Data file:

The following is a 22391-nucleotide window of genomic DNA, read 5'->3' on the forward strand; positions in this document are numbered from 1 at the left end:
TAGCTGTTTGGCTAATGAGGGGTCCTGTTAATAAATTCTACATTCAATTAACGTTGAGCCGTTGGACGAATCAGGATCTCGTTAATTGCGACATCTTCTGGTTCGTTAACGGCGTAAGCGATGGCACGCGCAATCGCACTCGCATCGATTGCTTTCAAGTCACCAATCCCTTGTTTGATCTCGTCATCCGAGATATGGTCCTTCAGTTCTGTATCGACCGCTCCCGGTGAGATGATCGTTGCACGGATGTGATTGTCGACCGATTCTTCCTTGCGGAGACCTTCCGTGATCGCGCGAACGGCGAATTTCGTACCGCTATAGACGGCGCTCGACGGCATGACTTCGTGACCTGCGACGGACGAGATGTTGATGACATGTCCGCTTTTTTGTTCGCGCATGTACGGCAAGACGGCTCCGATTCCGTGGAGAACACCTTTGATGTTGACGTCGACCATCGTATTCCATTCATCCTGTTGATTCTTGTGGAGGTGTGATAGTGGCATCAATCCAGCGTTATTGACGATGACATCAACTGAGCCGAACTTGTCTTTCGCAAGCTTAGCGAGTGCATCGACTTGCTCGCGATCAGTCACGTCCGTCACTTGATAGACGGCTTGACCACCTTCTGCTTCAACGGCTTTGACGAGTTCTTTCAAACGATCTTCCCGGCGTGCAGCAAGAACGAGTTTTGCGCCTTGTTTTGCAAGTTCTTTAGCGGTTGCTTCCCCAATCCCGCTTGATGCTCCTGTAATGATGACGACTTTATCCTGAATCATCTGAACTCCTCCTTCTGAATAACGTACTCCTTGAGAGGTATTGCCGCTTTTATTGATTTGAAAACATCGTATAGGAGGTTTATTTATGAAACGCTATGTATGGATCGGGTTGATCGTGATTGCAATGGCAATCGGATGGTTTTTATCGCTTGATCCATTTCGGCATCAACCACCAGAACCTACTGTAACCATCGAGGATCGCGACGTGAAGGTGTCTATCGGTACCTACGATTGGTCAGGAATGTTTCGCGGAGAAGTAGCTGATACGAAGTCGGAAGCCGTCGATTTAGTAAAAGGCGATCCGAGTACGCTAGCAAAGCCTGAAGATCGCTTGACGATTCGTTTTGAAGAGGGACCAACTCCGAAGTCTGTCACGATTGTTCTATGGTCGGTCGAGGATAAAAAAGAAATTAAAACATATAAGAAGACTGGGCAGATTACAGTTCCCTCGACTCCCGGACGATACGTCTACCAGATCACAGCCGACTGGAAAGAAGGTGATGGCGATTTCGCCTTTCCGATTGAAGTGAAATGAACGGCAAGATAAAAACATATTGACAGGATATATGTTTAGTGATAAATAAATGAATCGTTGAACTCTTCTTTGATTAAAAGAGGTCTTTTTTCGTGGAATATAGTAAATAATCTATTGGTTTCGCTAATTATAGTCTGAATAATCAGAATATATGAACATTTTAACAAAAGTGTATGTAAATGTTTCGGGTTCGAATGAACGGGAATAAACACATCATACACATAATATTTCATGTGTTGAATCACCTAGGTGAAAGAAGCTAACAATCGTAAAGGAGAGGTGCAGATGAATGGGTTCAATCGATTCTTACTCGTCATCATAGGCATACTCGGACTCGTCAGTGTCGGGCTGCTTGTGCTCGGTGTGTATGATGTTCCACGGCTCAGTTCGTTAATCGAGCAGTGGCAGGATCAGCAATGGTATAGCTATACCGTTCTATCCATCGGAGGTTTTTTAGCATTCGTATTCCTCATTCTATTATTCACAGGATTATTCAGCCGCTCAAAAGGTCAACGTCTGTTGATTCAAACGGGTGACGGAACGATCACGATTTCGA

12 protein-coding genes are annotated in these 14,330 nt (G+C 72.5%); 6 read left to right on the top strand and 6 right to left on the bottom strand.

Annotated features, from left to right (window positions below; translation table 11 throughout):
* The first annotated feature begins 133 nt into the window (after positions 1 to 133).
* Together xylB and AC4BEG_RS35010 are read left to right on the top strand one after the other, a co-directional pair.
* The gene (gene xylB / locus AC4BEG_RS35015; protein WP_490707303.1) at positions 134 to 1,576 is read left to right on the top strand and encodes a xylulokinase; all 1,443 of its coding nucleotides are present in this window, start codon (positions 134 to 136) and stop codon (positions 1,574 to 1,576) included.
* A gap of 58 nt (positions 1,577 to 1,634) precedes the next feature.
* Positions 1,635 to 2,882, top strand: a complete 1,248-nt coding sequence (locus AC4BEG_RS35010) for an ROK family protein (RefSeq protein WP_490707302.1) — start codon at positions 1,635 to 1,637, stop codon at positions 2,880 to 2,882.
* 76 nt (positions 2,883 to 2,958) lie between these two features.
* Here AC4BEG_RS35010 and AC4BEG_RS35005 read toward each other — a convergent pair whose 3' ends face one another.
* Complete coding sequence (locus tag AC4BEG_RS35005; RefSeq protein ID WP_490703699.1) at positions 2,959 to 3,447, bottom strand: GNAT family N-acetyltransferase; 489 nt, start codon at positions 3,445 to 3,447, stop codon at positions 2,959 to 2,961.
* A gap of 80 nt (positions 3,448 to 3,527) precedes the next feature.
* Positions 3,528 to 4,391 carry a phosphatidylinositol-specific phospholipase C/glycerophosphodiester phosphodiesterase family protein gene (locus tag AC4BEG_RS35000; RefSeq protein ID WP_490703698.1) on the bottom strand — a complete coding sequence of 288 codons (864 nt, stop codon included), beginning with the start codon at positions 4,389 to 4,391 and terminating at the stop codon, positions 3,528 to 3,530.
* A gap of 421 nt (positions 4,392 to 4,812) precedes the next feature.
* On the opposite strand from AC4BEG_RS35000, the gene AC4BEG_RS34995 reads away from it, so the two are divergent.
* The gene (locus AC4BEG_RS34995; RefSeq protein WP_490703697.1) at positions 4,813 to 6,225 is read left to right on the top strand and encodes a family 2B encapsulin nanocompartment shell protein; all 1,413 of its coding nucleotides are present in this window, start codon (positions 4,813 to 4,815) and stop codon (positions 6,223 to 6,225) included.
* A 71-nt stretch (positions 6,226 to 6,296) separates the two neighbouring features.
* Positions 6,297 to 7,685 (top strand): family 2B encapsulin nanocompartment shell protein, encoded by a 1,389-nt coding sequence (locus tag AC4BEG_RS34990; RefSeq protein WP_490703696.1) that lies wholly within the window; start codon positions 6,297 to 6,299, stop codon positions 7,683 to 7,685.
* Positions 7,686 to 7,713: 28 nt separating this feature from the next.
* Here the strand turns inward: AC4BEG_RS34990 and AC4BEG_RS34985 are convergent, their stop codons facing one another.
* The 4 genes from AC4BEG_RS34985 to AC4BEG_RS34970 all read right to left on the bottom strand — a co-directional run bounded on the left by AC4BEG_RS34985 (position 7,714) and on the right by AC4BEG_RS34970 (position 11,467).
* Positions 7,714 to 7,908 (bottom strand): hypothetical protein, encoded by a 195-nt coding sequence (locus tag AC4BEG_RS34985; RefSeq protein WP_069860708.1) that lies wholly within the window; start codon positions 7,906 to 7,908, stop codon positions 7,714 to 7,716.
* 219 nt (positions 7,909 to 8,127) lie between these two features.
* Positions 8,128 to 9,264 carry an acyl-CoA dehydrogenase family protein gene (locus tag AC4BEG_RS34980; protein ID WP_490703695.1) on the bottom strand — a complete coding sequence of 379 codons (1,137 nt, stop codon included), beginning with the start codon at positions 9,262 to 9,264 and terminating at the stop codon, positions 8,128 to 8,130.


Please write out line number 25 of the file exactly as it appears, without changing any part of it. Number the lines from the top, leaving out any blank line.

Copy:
* Positions 8,128 to 9,264 carry an acyl-CoA dehydrogenase family protein gene (locus tag AC4BEG_RS34980; protein ID WP_490703695.1) on the bottom strand — a complete coding sequence of 379 codons (1,137 nt, stop codon included), beginning with the start codon at positions 9,262 to 9,264 and terminating at the stop codon, positions 8,128 to 8,130.